Clipper Staff Writer
The Muslim festival of Eid al-Adha is a festival of sacrifice, and one which Christians can identify with, especially this time of year, when thoughts turn to helping those in need.
At the end of the Hajj (the annual pilgrimage to Mecca) Muslims celebrate Eid al-Adha (the Festival of Sacrifice), which involves slaughtering an animal, one-third of which is given to the poor. Eid al-Adha begins on Dec. 8 this year and lasts for three days.
The festival commemorates Abraham’s trials, especially of his willingness to sacrifice his son at God’s command. by slaughtering an animal, an action which is often misunderstood outside the faith.
According to Islam.about.com, Allah (God) has given Muslims power over animals and allows them to eat meat, but only if his name is pronounced at the solemn act of taking life.
In a ritual which is performed the same throughout the year, those killing an animal will say the name of Allah, being reminded that life is sacred.
During Eid al-Adha, the immediate family eats one-third of the meat from the sacrifice, another third is given to friends, and the other third to the poor.
“The act symbolizes our willingness to give up things that are of benefit to us or close to our hearts in order to follow Allah’s commands,” the article states. “It also symbolizes our willingness to give up one of our own bounties, in order to strengthen ties of friendship and help those who are in need. We recognize that all blessings come from Allah, and we should open our hearts and share with others.”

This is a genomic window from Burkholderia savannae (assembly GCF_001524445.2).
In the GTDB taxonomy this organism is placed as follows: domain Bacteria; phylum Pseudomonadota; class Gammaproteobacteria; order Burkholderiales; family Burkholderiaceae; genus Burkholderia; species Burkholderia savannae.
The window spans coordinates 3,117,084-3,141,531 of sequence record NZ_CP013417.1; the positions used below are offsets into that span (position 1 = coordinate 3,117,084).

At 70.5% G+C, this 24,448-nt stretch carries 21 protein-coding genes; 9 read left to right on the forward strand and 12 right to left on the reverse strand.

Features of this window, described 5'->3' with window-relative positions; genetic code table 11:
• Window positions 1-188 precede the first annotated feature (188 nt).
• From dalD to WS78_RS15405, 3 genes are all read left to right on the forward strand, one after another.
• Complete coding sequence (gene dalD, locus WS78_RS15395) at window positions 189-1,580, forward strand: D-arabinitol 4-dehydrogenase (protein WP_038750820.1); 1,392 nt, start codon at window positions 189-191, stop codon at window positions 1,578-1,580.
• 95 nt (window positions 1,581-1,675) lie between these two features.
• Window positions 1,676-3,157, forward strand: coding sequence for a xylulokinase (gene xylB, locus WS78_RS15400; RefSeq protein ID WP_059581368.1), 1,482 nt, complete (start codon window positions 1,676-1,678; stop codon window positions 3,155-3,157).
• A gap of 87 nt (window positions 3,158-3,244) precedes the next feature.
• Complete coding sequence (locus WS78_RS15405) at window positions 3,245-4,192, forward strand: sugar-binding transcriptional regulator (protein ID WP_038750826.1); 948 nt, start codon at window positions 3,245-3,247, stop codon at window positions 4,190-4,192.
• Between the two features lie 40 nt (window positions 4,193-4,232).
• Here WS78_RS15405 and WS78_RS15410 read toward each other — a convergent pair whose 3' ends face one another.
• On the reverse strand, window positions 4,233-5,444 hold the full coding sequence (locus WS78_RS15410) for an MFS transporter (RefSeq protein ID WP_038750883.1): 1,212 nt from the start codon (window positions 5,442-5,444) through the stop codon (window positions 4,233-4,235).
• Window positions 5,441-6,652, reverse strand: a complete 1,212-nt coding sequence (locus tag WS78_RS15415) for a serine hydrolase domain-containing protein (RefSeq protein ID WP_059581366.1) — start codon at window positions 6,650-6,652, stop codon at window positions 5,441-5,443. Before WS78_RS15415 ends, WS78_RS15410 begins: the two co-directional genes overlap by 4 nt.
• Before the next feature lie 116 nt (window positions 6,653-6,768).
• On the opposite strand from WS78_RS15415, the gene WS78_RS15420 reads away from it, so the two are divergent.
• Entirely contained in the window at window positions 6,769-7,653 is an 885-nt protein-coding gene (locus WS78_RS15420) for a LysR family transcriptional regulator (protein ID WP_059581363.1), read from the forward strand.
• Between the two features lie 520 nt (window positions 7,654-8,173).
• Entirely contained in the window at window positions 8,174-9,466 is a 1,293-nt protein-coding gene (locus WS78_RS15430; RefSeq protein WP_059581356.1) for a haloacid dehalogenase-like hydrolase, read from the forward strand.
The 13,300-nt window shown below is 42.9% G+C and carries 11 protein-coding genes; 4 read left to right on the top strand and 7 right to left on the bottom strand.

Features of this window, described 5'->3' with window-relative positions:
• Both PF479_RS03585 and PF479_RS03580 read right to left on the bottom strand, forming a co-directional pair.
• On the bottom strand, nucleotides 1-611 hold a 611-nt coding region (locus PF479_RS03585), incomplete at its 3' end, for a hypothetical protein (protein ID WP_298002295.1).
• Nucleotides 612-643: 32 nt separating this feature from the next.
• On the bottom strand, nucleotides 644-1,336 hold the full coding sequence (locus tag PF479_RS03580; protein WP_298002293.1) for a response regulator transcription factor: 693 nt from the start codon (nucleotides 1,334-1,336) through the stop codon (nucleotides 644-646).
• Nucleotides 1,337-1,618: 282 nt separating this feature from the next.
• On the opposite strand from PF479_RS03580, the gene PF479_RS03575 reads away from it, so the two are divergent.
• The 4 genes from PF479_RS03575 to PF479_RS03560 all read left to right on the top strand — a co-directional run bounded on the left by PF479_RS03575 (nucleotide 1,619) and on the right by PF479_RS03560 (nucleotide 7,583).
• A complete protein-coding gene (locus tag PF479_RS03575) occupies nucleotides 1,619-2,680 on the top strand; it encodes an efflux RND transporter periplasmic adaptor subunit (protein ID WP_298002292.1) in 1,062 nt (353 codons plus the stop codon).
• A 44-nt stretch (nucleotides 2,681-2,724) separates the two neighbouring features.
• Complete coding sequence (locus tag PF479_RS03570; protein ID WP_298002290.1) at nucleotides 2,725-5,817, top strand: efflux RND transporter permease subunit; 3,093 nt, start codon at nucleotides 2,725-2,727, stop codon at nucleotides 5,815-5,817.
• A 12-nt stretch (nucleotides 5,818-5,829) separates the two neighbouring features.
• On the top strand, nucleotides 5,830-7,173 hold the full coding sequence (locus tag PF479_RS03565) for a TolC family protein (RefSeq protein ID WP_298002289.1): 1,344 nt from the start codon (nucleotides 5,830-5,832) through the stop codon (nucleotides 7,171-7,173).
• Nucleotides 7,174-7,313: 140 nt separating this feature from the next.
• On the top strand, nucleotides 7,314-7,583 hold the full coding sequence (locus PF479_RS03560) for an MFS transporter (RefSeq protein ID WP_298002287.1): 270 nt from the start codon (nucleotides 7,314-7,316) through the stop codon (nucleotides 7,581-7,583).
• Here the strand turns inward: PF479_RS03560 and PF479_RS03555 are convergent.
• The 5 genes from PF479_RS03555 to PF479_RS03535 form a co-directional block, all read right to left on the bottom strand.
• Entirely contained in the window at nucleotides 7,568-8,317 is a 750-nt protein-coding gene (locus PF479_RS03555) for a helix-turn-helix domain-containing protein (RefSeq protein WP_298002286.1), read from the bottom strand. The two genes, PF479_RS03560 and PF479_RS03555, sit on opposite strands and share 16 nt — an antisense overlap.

The article explains the sacrifice has nothing to do with atoning for sin or using the blood to wash sin away, but demonstrates an attitude to make sacrifices in one’s life to stay on the straight path.
The festival takes part on the 10th day of Dhu al-Hijja, the 12th month of the Islamic lunar calendar.
The calendar has about 354 days. Because this lunar year is about 11 days shorter than the solar year, Islamic holy days, although celebrated on fixed dates in their own calendar, usually shift 11 days earlier each successive solar year, so Eid al-Adha is not celebrated in December every year. However, it is always celebrated following the Hajj.